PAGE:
Kadmos also compares the short story cycle structure of Heat with Jeanine Leane’s Purple Threads, a collection of stories exploring the family history of two sisters growing up near Gundagai in the 1960s and based on the author’s own family and experiences. This storytelling style presents each character’s identity as being interdependent with the characters around them. Stories are not linear and we find the answers to one character’s puzzle in another character’s anecdotes. The ‘Aboriginal bildungsroman’ switches away from the individualist identity; the ways in which the character belongs to their community and how they are connected to place/s become more central. (Kadmos, 2018).
Resources on Cleverman
- ATOM Film study teacher resource
- ‘We need more Aboriginal superheroes, so I created Cleverman for my son’ by Ryan Griffen in The Guardian NITV
- The Sydney Morning Herald review
- Critique by Aboriginal author Ambelin Kwaymullina
Resources on Purple Threads
Evaluation of the text
Australian identity – National identity
At the core of our National identity is the discomfort of colonial settlers adapting to Australia’s harsh environment, along with violent frontier wars and uneasy settler-Aboriginal relations. The discomfort and uneasiness continues to permeate Australian life, often meaning that reconciliation between Indigenous Australians and the ‘mainstream’ is fraught and stilted and oftentimes too uncomfortable for true examination in the national consciousness.
Our relationship to the land, and through it the people indigenous to it, remains elusive and half-formed. Martin Shaw in his short review in Readings Monthly in September 2014 (p. 7) observes: ‘Many writers attempt to convey the sense of foreboding that exists “out there”, beyond the big cities and seaboards of the country. Some fail. Few succeed to the extent that exists between the pages of Heat and Light.’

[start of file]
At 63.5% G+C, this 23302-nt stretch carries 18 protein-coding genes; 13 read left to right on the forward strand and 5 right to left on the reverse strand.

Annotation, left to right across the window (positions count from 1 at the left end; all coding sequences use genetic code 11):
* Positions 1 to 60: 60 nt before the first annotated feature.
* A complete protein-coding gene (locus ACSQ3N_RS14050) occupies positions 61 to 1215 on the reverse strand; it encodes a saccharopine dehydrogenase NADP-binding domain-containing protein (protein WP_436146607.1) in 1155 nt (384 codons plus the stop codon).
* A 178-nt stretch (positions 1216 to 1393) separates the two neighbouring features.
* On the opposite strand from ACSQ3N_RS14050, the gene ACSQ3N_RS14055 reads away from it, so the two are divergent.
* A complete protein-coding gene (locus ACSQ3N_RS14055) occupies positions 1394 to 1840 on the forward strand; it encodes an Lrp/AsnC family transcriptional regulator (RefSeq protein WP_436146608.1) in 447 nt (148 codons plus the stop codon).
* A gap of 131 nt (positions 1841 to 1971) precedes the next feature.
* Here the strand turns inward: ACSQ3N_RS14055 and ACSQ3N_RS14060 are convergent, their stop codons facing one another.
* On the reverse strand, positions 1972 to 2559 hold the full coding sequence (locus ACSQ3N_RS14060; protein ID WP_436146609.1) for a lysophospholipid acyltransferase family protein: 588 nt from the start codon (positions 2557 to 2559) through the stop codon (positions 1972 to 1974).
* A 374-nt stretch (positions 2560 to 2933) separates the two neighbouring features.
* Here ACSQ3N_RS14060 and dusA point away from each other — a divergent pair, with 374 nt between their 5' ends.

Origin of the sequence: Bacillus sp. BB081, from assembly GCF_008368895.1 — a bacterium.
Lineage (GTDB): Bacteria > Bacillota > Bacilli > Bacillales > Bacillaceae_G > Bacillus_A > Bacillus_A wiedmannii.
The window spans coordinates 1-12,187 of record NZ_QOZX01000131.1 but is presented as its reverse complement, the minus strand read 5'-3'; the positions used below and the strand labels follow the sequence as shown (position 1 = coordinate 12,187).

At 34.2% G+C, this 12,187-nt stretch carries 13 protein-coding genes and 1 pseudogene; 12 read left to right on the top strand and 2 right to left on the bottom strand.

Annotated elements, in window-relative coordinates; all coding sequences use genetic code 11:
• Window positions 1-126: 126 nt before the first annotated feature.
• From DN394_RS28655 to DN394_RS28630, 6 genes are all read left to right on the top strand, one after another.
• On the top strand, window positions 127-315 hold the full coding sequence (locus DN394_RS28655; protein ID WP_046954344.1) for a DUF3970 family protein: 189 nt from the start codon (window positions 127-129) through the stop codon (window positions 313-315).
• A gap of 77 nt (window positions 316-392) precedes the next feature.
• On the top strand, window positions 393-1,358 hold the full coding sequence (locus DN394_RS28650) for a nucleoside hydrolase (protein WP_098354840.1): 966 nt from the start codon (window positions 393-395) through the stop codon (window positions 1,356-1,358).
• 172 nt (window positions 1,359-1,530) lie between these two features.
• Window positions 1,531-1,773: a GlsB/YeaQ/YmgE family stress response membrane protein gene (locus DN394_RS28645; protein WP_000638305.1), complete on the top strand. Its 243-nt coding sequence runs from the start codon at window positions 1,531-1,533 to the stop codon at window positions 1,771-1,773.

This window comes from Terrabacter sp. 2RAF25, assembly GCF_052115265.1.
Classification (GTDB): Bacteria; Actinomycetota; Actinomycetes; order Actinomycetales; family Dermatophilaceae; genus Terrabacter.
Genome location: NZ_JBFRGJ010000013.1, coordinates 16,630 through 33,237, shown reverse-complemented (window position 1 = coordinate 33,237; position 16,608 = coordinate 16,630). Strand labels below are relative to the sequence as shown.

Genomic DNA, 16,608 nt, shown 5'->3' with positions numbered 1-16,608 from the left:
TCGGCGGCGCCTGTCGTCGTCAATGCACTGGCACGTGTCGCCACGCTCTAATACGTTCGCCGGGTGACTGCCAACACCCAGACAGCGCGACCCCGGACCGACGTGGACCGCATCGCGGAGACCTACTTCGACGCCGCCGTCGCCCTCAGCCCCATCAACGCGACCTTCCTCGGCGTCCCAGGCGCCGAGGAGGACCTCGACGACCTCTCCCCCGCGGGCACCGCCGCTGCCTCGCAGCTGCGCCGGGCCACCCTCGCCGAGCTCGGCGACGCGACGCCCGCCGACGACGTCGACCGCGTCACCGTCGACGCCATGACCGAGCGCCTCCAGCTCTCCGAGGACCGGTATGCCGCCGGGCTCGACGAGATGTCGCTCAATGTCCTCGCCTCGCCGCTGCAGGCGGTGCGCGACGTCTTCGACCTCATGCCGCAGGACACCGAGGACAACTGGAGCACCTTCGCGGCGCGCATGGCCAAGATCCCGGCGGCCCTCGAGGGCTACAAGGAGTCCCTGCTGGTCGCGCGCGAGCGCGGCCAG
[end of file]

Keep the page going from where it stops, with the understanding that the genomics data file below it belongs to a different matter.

Bill Holloway suggests that Heat and Light interrogates the myths of the Australian bush: mateship, independence, a fair go – with many characters experiencing the opposite of these myths or ‘Australian values’. Holloway also suggests that the weaker stories are those with a weaker sense of place, adding weight to the idea that it is Australia’s uneasy relationship to the land that flows on to our relationship with our Indigenous peoples (Holloway, 2016).
‘One of the recurring themes is how Indigenous identity has to be performed for outsiders, while at the same time proof of belonging is constantly negotiated within families and communities’ – Ceridwen Dovey, Readings Monthly, September 2014
The performative nature of a minority identity – be it racial or gendered (Judith Butler’s queer theory explores how gender is constructed through performance in society) – is perhaps testament to the power structures at play in society – that an Aboriginal person or a woman is required to perform a range of roles in different contexts in order to maintain safety, belonging, approval, protection within the dominant culture. All of van Neerven’s characters experience and perform Aboriginality differently and are shaped by their otherness even if this is not immediately apparent to them or the reader.
- What images of these different types of identities (gendered, national Australian, Aboriginal) are presented in Heat and Light? Select at least two significant quotes to illustrate your responses.